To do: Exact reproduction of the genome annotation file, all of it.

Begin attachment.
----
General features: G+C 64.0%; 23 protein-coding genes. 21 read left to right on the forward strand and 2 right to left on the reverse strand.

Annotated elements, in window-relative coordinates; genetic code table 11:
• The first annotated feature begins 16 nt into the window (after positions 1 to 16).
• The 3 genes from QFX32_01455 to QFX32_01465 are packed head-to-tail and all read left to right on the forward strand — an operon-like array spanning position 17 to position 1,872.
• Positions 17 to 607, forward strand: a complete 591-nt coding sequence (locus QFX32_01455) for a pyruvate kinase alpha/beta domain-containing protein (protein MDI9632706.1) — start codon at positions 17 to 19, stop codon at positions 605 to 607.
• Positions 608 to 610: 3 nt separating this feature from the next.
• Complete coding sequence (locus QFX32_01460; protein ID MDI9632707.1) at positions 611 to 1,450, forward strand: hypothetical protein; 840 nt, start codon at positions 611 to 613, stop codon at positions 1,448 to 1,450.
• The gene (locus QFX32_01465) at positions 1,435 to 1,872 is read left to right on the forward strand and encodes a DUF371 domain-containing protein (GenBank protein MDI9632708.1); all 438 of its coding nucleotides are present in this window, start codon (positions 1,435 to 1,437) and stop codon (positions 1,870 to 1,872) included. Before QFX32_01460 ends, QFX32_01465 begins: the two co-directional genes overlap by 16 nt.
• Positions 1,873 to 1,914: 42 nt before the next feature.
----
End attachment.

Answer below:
General features: G+C 64.0%; 23 protein-coding genes. 21 read left to right on the forward strand and 2 right to left on the reverse strand.

Annotated elements, in window-relative coordinates; genetic code table 11:
• The first annotated feature begins 16 nt into the window (after positions 1 to 16).
• The 3 genes from QFX32_01455 to QFX32_01465 are packed head-to-tail and all read left to right on the forward strand — an operon-like array spanning position 17 to position 1,872.
• Positions 17 to 607, forward strand: a complete 591-nt coding sequence (locus QFX32_01455) for a pyruvate kinase alpha/beta domain-containing protein (protein MDI9632706.1) — start codon at positions 17 to 19, stop codon at positions 605 to 607.
• Positions 608 to 610: 3 nt separating this feature from the next.
• Complete coding sequence (locus QFX32_01460; protein ID MDI9632707.1) at positions 611 to 1,450, forward strand: hypothetical protein; 840 nt, start codon at positions 611 to 613, stop codon at positions 1,448 to 1,450.
• The gene (locus QFX32_01465) at positions 1,435 to 1,872 is read left to right on the forward strand and encodes a DUF371 domain-containing protein (GenBank protein MDI9632708.1); all 438 of its coding nucleotides are present in this window, start codon (positions 1,435 to 1,437) and stop codon (positions 1,870 to 1,872) included. Before QFX32_01460 ends, QFX32_01465 begins: the two co-directional genes overlap by 16 nt.
• Positions 1,873 to 1,914: 42 nt before the next feature.